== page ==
Book Review of The Mysterious Benedict Society and the Prisoner’s Dilemma by Trenton Lee Stewart

What My Kids Read Review of The Mysterious Benedict Society and The Prisoner's Dilemma by Trenton Lee Stewart The Mysterious Benedict Society and the Prisoner’s Dilemma is the final book in the Mysterious Benedict Society series. My review of the first book, The Mysterious Benedict Society, is here. My review of the second book, The Mysterious Benedict Society and the Perilous Journey can be found here. This final book is an exciting and fitting conclusion to the series. The themes of friendship, loyalty, and choosing to do right even when it is hard are just as strong at the end of this series as they were in the first two books. But, as with the other two books, the children are on their own to save the day. In this final book, they learn to lean more on adults, but they still end up saving the day with their wits.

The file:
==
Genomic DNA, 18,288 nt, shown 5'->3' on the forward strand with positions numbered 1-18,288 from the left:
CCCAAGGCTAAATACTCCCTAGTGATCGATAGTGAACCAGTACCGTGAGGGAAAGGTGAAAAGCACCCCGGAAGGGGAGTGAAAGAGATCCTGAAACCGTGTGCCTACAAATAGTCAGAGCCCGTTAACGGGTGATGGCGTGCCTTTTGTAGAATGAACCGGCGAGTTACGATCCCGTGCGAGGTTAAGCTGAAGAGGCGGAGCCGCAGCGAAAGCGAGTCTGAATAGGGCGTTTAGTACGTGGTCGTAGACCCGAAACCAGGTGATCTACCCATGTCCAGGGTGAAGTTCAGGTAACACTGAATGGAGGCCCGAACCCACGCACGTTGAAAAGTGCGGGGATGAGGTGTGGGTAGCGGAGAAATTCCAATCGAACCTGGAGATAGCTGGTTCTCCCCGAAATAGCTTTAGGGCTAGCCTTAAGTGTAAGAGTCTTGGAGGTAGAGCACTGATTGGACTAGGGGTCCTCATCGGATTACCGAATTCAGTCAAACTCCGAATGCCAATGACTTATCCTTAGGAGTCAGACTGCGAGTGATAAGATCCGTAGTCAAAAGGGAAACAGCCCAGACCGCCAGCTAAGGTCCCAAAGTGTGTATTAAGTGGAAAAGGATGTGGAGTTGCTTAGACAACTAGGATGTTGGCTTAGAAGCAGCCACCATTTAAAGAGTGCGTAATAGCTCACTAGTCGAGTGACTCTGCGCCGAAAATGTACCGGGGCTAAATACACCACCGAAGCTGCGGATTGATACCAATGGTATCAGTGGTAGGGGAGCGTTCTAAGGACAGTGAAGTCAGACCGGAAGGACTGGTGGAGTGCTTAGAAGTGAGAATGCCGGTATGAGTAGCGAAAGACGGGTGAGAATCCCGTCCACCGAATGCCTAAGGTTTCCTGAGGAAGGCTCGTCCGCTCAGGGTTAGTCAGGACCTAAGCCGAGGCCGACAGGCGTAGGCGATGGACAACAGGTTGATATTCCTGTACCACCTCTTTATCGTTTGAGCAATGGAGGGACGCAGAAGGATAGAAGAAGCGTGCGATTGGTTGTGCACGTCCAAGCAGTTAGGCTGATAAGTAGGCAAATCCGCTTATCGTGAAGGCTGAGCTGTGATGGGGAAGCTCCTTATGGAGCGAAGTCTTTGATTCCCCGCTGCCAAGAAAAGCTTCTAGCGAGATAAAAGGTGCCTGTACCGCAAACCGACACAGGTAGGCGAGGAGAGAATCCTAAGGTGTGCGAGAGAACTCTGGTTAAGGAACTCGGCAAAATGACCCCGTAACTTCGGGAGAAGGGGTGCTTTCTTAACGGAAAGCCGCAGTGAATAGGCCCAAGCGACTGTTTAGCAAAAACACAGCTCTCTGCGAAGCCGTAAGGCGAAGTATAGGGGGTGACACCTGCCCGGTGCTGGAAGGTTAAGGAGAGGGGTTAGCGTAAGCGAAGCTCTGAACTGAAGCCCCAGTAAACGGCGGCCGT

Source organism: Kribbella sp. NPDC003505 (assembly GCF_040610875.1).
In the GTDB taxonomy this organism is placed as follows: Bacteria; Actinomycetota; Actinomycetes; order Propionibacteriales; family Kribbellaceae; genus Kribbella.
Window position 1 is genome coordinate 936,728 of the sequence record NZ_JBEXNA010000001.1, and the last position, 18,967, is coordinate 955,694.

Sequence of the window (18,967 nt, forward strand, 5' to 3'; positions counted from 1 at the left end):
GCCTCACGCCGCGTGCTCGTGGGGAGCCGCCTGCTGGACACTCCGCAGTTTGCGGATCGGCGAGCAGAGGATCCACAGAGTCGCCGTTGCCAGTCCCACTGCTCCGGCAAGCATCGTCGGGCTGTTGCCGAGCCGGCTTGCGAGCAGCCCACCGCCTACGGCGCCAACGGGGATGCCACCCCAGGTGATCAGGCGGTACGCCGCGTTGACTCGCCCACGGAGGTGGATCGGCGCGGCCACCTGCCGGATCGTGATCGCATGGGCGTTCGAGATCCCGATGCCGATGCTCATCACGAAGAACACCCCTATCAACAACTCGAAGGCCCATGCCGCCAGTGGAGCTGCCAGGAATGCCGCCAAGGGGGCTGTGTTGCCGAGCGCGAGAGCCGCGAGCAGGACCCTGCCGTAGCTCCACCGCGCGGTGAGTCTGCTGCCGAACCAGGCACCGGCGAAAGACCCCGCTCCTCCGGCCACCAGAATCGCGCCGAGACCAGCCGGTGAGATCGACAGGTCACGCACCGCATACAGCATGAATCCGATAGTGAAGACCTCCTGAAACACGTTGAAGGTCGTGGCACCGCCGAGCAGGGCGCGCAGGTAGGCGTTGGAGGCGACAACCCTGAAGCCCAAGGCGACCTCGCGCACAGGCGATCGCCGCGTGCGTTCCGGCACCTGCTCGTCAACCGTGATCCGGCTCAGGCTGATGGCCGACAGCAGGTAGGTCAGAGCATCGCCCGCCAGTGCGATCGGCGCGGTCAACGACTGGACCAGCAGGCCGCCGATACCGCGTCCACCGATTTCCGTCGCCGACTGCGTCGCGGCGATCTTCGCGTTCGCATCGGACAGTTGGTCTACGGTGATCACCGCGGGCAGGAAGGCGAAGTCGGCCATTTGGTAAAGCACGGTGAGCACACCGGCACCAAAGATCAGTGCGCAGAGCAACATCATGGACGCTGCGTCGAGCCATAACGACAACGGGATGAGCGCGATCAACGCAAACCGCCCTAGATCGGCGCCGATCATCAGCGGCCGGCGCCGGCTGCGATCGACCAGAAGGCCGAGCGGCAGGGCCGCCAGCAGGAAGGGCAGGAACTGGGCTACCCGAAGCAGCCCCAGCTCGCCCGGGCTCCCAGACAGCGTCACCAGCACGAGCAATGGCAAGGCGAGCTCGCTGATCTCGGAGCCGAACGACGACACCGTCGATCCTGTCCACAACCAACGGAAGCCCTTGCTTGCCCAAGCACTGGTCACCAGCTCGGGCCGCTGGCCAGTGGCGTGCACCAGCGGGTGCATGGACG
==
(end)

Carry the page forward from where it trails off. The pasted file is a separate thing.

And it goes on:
My Mom-Meter gives this particular book an overall safety rating of 2 (Moderately Safe) for ages 8 and up.

Click here to skip to a Plot summary

Click here to skip straight to Potential Discussion Points

Category ratings (click on the category to see specifics):

Alcohol/DrugsSafe

BullyingSafe

Disrespectful AttitudesSafe

LanguageSafe

Magic/SupernaturalModerately Safe

Romance/SexSafe

Scary ThemesModerately Safe

ViolenceModerately Safe

Plot: You can find a good plot summary of The Mysterious Benedict Society and the Prisoner’s Dilemma at Wikipedia here.

Potential Discussion Points for parents in The Mysterious Benedict Society and the Prisoner’s Dilemma: